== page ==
168 Óracalled it the “Sunday night horror bill.” In the article dealing with the subject the editors published a short list of those Fidesz leaders or supporters who also participated in the “criminal organization” that conducted the affairs of the country between 1948 and 1990. For example, Viktor Orbán began his career as KISZ secretary of his high school. Pál Schmitt was the vice-chairman of the National Office of Physical Exercise and Sports between 1983 and 1986. His rank was the equivalent of an undersecretary. After finishing law school László Kövér worked for a while for the Institute of Sociology attached to the Central Committee of MSZMP. In November 1988 he became vice-chairman of MISZOT (Magyarországi Ifjúsági Szervezetek Országos Tanácsa). The other vice-chairman was Ferenc Gyurcsány. There was no chairman. Imre Kerényi, who is responsible for the horrible fifteen paintings depicting the important events of the twentieth century, was a member of the party and the organizer of mass demonstrations to celebrate the October Revolution and the Liberation of Hungary. György Matolcsy for years worked for the Finance Ministry. János Martonyi was also an MSZMP member and between 1979 and 1984 he was commercial attaché in Brussels. In 1985 he became department head in the Finance Ministry.
The leadership of MSZP is trying to minimize the danger of this proposed bill to their own party as well as to Hungarian democracy. Gergely Bárándy, MP handling legal matters within the MSZP delegation, “dares not think” that the bill was put forth with the idea of disqualifying MSZP as a political party. They assume, or perhaps only feign it, that the framers of the bill just didn’t think through their proposal. Surely, MSZP leaders announced, Fidesz couldn’t possibly be thinking in terms of stripping MSZP of its right to participate in Hungarian politics.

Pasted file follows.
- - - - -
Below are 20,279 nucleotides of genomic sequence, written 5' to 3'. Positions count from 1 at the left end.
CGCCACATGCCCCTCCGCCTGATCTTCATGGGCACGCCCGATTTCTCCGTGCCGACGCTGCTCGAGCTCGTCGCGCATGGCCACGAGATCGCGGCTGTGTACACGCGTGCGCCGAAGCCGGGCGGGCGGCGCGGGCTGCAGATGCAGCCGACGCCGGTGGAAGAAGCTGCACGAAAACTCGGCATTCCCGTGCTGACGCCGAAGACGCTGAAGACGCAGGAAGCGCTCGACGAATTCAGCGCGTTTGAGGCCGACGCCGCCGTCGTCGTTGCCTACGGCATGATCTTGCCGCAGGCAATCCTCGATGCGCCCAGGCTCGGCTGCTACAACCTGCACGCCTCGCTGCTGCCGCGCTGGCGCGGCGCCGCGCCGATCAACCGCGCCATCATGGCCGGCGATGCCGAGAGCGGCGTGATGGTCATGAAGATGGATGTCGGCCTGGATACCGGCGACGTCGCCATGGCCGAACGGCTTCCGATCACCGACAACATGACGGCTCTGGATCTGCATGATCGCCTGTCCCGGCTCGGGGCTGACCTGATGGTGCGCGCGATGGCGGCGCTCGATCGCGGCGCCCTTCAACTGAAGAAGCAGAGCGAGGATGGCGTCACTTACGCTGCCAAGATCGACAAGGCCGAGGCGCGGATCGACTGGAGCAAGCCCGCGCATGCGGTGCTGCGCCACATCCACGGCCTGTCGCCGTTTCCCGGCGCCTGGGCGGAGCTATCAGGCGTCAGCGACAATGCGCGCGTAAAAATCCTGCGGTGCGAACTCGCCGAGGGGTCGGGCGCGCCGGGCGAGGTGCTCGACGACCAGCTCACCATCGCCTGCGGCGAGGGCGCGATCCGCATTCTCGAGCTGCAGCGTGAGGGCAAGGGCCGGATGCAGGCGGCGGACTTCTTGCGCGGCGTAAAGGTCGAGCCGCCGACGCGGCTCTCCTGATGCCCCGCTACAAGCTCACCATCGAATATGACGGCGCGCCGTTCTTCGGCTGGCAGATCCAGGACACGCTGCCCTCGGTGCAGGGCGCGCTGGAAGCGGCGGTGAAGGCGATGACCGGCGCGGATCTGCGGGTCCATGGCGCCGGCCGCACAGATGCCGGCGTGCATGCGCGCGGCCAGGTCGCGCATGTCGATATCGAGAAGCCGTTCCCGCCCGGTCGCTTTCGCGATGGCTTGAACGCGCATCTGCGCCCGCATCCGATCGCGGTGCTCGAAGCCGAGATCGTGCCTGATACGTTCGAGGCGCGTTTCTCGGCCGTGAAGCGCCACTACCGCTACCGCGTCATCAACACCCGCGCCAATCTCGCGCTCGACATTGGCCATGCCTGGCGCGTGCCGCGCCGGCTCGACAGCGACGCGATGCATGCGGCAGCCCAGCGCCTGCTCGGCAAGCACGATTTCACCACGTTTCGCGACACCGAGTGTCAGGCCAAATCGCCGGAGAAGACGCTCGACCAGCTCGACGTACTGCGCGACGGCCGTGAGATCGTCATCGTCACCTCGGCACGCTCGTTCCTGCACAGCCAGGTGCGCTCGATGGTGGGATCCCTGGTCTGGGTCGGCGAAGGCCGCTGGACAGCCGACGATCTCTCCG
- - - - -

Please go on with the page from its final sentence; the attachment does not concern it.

I hate to bring them bad news, but I truly think that the framers of the bill know exactly what they are doing. They have two goals in mind. One is to bring criminal charges against not just individual leaders of MSZP who were active in MSZMP but also against the party as an organization. Once the courts find the party guilty of the charges laid out in the bill, it will be forced to dismantle. According to people who are familiar with the current legal system, the courts, once the bill is adopted, will have no choice. They will have to call MSZP a criminal organization that would thus be ineligible to participate in the political process.
Just to illustrate how carefully this whole scheme has been worked out, it is worth taking a look at the proposed electoral bill in which it is spelled out that the courts will disqualify parties under criminal investigation or already found guilty of criminal acts. According to Zoltán Tóth, an expert on elections and election laws, this tactic was “discovered a long time ago in Arab countries. The charge is made and the courts finish the job.” To the suggestion that the party so disqualified could change its name Tóth’s answer was that according to the bill the continuous presence of certain leaders will make such a name change useless.
Yes, Fidesz is planning to eliminate the strongest opposition party which won three free elections in the last twenty years. But the bill has another purpose. Politically rewriting the history of the period between 1945 and 1990. Research of the period will no longer be the job of historians; the same National Remembrance Committee that is looking for villains will take over their work. As János Lázár said yesterday, they will close the history of the twentieth century. So, there will be an official history of the period entrusted to non-historians, political appointees who follow the wishes of a governing party.
I can hardly find words to describe my outrage. Could the European Union close its eyes and allow this to happen? Watching the European Union’s handling of the current Eurozone crisis, I am forced to conclude that even that is possible.